What issues are addressed in the draft amendments to the pharmaceutical law ? 

The draft legislative Act – the Pharmaceutical Law, having as it does the objective of implementing European Union law in Poland, introduces a considerable number of changes to the Polish legal system. To dwell for a moment on the more important ones, we might begin with amendments to the catalogue of statutory definitions. The definition of medicinal minerals, for instance, was dropped from the Act in reflection of the fact that marketing of medicinal minerals no longer requires a permit (a development welcomed by spas).

The draft introduces a definition of mail-order sales of medicinal products; this is a topic which warrants separate discussion. The next proposed change comprises expanding the catalogue of products which may be marketed without a permit by introducing the concept of “advanced therapy medicinal products”, i.e. products prepared in Poland on a non-systematic basis in compliance with applicable quality standards for use by a medical facility in Poland for treatment of a specific patient at the sole responsibility of her/his attending physician. Other proposed changes concern the exclusivity of data covered by the proscription on referring to registration documentation of an original medicinal product, with the basic six-year exclusivity period now applied to be extended to eight years (with this basic period extendable by another two years, and by an additional year if the responsible entity receives approval for another treatment recommendation with respect to the given product).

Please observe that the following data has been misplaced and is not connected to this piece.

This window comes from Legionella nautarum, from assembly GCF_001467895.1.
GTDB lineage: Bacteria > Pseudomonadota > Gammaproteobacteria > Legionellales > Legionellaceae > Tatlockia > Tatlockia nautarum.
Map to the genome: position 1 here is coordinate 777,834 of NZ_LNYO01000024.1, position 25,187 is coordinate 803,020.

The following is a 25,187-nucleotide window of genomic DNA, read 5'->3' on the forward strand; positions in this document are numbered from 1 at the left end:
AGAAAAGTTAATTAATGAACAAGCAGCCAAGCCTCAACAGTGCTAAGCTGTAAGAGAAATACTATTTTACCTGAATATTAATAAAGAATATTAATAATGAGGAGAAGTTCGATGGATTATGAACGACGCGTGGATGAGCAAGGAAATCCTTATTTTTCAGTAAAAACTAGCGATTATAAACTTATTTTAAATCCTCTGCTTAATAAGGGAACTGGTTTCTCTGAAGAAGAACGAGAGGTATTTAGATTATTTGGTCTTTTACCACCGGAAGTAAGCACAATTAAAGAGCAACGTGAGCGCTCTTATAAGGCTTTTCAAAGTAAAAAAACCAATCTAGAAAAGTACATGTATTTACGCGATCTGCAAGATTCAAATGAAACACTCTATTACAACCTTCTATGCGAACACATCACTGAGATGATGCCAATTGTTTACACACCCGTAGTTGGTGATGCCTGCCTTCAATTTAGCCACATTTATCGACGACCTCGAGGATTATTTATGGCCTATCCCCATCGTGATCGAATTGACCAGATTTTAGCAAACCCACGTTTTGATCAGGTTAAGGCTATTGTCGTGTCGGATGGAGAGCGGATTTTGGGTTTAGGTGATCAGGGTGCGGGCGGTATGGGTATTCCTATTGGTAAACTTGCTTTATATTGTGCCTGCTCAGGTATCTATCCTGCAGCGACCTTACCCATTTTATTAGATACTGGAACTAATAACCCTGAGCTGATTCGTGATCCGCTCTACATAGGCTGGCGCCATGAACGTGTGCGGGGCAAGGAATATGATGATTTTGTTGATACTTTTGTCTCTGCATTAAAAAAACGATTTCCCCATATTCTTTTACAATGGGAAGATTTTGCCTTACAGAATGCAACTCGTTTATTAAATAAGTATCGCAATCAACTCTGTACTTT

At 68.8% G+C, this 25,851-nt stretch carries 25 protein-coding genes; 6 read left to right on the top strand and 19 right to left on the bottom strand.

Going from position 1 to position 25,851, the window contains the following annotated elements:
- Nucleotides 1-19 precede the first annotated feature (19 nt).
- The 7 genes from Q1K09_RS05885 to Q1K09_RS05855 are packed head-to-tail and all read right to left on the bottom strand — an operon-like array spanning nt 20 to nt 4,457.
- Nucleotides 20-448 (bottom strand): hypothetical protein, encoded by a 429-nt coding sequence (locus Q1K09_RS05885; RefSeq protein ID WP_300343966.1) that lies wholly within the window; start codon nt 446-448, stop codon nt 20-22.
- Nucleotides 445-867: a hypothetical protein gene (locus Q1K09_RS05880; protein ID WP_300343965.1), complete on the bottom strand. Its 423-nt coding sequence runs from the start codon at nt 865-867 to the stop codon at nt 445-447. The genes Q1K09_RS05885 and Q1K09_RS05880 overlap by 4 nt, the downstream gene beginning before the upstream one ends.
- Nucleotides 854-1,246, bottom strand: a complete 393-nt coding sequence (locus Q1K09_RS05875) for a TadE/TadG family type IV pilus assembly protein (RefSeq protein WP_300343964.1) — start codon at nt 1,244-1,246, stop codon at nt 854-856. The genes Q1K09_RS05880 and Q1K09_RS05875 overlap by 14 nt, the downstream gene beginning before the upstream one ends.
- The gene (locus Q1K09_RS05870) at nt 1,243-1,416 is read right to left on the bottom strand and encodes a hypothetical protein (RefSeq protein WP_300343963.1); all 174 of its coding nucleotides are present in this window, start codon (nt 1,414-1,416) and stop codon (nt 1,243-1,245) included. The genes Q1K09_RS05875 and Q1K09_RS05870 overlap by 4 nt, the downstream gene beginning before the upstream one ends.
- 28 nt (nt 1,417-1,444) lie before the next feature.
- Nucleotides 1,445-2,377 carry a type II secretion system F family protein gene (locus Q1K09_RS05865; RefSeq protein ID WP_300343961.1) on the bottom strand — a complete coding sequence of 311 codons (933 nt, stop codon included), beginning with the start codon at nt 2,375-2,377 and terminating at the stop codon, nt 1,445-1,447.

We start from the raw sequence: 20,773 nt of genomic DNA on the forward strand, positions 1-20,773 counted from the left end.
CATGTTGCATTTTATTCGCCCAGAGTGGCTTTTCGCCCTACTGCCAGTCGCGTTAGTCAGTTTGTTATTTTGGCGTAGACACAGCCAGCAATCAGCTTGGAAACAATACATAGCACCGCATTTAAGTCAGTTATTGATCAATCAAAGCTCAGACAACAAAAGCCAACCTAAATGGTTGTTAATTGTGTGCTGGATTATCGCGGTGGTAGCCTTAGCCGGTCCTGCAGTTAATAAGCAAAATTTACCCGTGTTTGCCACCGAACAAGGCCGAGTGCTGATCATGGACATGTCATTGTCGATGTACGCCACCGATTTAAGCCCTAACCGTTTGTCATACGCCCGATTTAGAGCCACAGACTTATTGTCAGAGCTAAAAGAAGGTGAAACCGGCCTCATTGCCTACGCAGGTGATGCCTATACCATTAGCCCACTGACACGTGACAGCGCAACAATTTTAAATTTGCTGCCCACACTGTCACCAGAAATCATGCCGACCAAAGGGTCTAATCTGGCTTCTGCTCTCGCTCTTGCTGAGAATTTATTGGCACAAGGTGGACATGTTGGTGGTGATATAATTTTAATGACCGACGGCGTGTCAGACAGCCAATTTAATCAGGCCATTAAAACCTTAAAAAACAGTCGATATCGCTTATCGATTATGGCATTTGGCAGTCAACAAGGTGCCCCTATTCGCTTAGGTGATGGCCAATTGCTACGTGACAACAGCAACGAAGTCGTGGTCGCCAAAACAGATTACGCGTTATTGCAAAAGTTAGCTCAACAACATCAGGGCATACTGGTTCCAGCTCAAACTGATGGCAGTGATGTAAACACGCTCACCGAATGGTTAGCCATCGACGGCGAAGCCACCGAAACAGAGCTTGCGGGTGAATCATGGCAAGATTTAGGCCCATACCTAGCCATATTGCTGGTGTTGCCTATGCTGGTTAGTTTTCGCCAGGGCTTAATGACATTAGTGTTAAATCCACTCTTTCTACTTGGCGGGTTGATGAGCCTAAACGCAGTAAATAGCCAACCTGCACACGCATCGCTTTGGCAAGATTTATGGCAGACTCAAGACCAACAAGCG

It should be borne in mind that, as per the proposed interim solutions for reference medicinal products with respect to which an application for marketing authorisation has been filed prior to 1 November 2005, the previous regime shall apply. As a corollary, the new rules would apply to products with respect to which the application for marketing authorisation has been filed after 1 November 2005. The draft amendments also include considerable changes with respect to clinical testing and tweaks the rules regulating advertisement of medicinal products. It also proposes to repeal in its entirety the legislative Act of 27 July 2001 regarding the Office for Registration of Medicinal Products, Medical Devices and Biocidal Products, which would be supplanted by a new statute, and also certain executory instruments to the Pharmaceutical Law. These, as it were, additional statutes are being drafted alongside the new Pharmaceutical Law.